But there are technical and training strategies that can help lessen the chances that users will fall for these socially engineered email-based attacks

John H. Sawyer, Contributing Writer, Dark Reading

May 6, 2011

5 Min Read

Recent high-profile breaches exposing large amounts of consumer data are raising concerns of increased phishing attacks. The good news: The breaches have raised awareness about phishing. The bad news: It could be months or a year or more before the full effects of these breaches are fully realized, so in the meantime users could become complacent and easier prey to these socially engineered email attacks.

The impact of a breach like that of email marketing firm Epsilon's can be far-reaching: Epsilon reportedly "sends over 40 billion emails annually and counts over 2,500 clients, including 7 of the Fortune 10 to build and host their customer databases." Looking at a sampling of Epsilon's client list gives us an idea of the breadth of affected individuals: Best Buy, Walgreens, US Bank, Capitol One, Home Shopping Network, New York & Company, and many more as seen in this list.

The data thieves behind the Epsilon attack, as well as the recent attacks on Sony and others, now have a treasure trove of information for targeted, spear-phishing attacks -- information that will remain relevant because humans are creatures of habit. We like to shop at the same stores, and we don't want to change cellular carriers or credit card companies because they might have lost our data. We've seen proof of this with other large breaches; the majority of the breach victims simply are not going to stop using the services or buying products from the companies that lost their data.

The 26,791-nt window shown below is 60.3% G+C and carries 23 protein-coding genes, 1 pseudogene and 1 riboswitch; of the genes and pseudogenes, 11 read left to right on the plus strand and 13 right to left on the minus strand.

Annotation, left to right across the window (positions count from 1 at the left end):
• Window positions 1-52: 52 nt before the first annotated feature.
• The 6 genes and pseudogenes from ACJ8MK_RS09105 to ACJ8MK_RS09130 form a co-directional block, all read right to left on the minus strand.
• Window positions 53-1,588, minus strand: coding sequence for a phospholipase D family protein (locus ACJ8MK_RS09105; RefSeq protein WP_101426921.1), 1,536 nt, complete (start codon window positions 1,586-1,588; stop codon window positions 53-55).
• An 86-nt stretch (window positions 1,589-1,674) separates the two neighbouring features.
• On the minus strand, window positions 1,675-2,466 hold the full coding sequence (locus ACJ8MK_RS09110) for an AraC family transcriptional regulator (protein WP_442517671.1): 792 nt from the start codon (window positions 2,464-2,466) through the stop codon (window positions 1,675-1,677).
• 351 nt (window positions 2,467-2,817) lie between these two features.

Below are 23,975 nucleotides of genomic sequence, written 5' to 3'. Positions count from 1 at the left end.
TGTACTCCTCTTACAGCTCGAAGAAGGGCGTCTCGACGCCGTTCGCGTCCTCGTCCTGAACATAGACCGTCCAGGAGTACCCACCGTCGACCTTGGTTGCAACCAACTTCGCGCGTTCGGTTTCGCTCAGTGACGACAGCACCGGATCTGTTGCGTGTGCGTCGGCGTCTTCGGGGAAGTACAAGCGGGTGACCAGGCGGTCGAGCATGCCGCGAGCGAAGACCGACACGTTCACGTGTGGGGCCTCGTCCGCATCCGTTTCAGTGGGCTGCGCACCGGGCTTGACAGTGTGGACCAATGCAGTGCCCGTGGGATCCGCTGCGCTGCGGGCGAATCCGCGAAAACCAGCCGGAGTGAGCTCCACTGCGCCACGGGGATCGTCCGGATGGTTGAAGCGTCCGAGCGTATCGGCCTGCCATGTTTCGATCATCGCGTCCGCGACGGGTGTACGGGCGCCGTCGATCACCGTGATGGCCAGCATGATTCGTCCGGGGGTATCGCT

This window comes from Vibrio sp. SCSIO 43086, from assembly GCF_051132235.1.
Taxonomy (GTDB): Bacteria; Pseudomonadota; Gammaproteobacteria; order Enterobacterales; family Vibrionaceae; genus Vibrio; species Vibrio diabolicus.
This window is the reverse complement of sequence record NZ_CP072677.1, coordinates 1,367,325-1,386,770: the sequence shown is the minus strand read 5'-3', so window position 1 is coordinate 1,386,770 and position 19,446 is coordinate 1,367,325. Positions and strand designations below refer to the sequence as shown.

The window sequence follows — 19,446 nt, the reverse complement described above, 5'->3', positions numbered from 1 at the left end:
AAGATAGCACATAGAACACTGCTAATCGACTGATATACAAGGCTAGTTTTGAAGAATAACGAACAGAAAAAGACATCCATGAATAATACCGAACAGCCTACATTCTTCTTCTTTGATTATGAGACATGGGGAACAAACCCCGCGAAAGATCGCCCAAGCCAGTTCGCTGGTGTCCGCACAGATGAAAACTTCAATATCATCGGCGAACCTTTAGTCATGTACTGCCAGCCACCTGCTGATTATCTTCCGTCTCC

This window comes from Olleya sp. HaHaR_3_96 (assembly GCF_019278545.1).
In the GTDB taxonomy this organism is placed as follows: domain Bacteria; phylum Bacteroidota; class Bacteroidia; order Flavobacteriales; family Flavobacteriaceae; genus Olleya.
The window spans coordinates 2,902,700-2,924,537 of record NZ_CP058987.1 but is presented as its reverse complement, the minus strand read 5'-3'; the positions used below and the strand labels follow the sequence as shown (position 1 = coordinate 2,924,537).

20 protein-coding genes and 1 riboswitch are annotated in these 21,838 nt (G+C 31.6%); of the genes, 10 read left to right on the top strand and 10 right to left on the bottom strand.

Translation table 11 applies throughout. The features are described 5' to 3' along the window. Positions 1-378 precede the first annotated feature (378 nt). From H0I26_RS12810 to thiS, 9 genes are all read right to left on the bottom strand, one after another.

The increased threat of spear-phishing attacks brought about by the breaches is due to the nature of the attack and the targets. Spear-phishing targets specific groups of people -- a group who works together at the same company or in the same department, for example. Or a group of consumers who shop at the same store or have the same cell phone provider.

Any one of Epsilon's clients is ripe for spear phishing now that attackers have names, e-mail addresses, and possibly other pieces of information to leverage. Take that data, put it into a well-crafted e-mail using the retailer's graphics, and it becomes an effective weapon to lure end users into clicking on a link or responding with their credentials. And no matter how much time you put into security awareness for your users, someone is going to click the link or respond to the e-mail.

The recent high-profile spear-phishing attack against Oak Ridge National Laboratory is proof that anyone can be a victim. The Oak Ridge lab conducts classified and unclassified research for the federal government and even has a group researching malware and vulnerabilities in software and hardware. The lab's network was compromised from users clicking on a link in a spear-phishing e-mail that took them to a website that exploited a zero-day vulnerability in Internet Explorer. The exploit resulted in malware being installed on at least two workstations, and several servers were compromised that were sending data outside the network.